This gave me the idea to set a brace of killings against the intrigue of the dangerous and history-altering experiments being directed by Nobel Prize-winning physicist Enrico Fermi, who makes an appearance in the book. Enter Steve Malek, who finds himself enmeshed in an intrigue that he doesn't entirely comprehend, but that's okay. Almost everyone else is in the dark as well.

A Death in Pilsen is set in the first year after World War II. I discovered in my microfilm research that following the conflict's end, war brides by the thousands came to the U.S. to be with the American soldiers, sailors, marines, and airmen they had become engaged to or wed in Europe or the Pacific.

I had known of the existence of war brides but never realized how many there were until I read these articles in Chicago newspapers in the early months of 1946. I learned both through these stories and through books that life in the States was not always easy or pleasant for these transplanted women from the U.K., France, Belgium, Germany, Japan, and other countries, and my story begins to take shape–with, or course, a murder. And before it's over, legendary and irascible architect Frank Lloyd Wright makes an appearance in the tale.

Like my other Malek stories, A Death in Pilsen takes place in Chicago and its environs. Much of the story centers in the Near West Side neighborhood of Pilsen, which in those years was strongly Bohemian and now is heavily Mexican. But our intrepid reporter also travels to west suburban Naperville to cover one of the most devastating train wrecks in American history, a wreck that happened to take place within the time frame of the book.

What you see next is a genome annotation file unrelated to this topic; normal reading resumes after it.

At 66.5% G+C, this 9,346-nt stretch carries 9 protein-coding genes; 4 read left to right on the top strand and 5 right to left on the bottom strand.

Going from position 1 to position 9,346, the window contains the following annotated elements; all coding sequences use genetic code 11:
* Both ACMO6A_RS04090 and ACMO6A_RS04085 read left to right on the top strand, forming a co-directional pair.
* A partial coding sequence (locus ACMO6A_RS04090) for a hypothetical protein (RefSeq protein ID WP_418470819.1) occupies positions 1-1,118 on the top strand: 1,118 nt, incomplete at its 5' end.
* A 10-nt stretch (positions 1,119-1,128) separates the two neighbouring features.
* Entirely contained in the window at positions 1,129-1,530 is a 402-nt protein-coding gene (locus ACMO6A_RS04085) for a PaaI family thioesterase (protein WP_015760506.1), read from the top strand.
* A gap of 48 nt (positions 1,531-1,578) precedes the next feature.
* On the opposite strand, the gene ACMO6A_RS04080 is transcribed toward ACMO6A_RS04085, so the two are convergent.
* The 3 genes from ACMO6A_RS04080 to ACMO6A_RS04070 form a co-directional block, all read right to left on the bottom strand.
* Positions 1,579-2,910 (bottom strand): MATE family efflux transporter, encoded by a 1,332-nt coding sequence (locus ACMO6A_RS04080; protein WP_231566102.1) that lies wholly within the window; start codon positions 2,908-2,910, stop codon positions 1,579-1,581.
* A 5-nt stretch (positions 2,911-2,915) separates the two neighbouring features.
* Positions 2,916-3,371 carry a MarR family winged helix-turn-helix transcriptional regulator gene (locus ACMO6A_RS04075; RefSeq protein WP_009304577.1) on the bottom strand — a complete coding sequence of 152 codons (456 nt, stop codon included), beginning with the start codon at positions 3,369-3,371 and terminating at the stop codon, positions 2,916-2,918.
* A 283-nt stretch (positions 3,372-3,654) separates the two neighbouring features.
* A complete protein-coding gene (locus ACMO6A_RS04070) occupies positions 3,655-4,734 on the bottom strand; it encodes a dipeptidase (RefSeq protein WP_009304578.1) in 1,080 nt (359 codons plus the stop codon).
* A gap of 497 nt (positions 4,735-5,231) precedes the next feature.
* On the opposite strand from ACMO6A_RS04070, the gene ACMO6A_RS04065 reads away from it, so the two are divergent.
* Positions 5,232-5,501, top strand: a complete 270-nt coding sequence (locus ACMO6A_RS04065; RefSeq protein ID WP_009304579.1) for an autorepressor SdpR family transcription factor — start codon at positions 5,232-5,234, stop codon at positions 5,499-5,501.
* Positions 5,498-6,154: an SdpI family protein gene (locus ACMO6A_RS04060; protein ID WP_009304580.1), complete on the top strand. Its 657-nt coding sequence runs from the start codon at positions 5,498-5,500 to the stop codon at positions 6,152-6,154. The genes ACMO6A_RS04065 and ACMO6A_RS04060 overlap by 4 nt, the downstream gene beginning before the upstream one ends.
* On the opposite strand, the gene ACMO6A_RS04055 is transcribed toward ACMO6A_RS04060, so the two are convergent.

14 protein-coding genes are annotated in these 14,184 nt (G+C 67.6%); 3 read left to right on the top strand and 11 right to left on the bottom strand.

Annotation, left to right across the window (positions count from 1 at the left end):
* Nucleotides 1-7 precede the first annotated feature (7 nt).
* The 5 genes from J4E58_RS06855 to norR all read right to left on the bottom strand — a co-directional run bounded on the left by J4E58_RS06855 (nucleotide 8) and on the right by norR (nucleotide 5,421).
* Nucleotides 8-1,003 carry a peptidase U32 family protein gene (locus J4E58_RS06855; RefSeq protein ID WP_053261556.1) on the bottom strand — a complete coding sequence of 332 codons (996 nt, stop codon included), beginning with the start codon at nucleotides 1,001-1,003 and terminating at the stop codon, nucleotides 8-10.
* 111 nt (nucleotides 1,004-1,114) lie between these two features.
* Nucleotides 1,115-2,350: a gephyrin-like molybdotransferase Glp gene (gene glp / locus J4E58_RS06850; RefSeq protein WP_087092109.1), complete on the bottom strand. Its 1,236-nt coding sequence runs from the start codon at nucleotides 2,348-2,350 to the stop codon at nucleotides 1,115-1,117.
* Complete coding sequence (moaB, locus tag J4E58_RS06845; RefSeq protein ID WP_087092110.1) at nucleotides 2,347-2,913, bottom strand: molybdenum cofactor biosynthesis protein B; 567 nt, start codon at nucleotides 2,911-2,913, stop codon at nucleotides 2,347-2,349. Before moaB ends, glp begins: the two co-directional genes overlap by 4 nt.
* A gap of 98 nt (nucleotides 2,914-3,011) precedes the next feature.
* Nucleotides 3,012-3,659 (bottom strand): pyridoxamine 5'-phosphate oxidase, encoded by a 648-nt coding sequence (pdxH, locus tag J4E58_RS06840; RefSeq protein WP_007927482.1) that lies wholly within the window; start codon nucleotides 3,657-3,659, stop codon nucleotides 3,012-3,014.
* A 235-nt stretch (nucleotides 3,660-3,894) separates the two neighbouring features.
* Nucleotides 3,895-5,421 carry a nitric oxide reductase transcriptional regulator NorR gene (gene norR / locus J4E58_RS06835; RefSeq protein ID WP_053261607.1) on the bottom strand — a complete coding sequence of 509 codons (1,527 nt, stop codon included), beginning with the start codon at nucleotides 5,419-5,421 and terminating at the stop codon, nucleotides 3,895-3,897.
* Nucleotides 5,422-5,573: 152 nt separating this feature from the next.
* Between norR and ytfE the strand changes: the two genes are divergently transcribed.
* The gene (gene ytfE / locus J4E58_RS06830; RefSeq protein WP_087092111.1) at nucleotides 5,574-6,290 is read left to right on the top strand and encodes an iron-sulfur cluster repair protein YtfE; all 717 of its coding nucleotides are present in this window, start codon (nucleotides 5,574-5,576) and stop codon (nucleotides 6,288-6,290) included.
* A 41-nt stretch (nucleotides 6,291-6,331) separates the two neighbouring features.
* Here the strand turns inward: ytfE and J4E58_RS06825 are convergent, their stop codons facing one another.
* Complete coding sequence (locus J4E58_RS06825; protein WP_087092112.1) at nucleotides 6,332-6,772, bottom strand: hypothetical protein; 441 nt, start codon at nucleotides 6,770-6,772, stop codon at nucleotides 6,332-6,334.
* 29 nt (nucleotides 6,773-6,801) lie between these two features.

In all three novels, I have tried to recreate the city and some of its myriad facets as they existed at the time. I drew in part on my own youthful memories of such long-gone institutions as the Riverview Amusement Park, Marshall Field's expansive and wondrous toy department, and the ubiquitous red (and later, green) streetcars that ran on almost every major thoroughfare in those days before almost everyone owned an automobile.

At the end of each novel, I include a paragraph on the historical figures that make an appearance, describing what happened to them throughout the balance of their lives. I also include a bibliography of the books I have read in my research, including biographies of the real people in the stories.

The bibliographies are included for two reasons: To show that I take my historical research seriously and to provide suggested sources for anyone wanting to learn more about the people and events that were depicted in the pages of these books.

For me, history is fascinating, especially Chicago history, and I try to make it fascinating for readers as well. But I also want to tell a good story and weave a good mystery, one that I hope embodies the noir traditions and mood that I enjoy so much in my own reading.

Robert Goldsborough's "Snap" Malek books are published by Echelon Press, LLC.

© Robert Goldsborough

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Comment by carole gill on April 11, 2008 at 8:49am
What an interesting post! And what a role model you are for me, in my attempt to write an historical crime novel set in the New York of the 1950's. I love history and the crime novel, too.
Actually I agree that the best years to set a book in would have to be the 30's to 40's. I love the films from that time and of course those great authors: Cain, Chandler and so on. I'll be checking out your books too!
Do you ever blend true crime into your novels?
Lately, I've gotten interested in the William Heirens case, "the lipstick murderer."
Nice "chatting." All the best to you.
Comment by Sandra Scoppettone on March 19, 2008 at 7:53am
I thought you might find it interesting to know that we have the same jacket. Your book, A Death in Pilsen is the same, except for the cigarette, as my large print This Dame for Hire.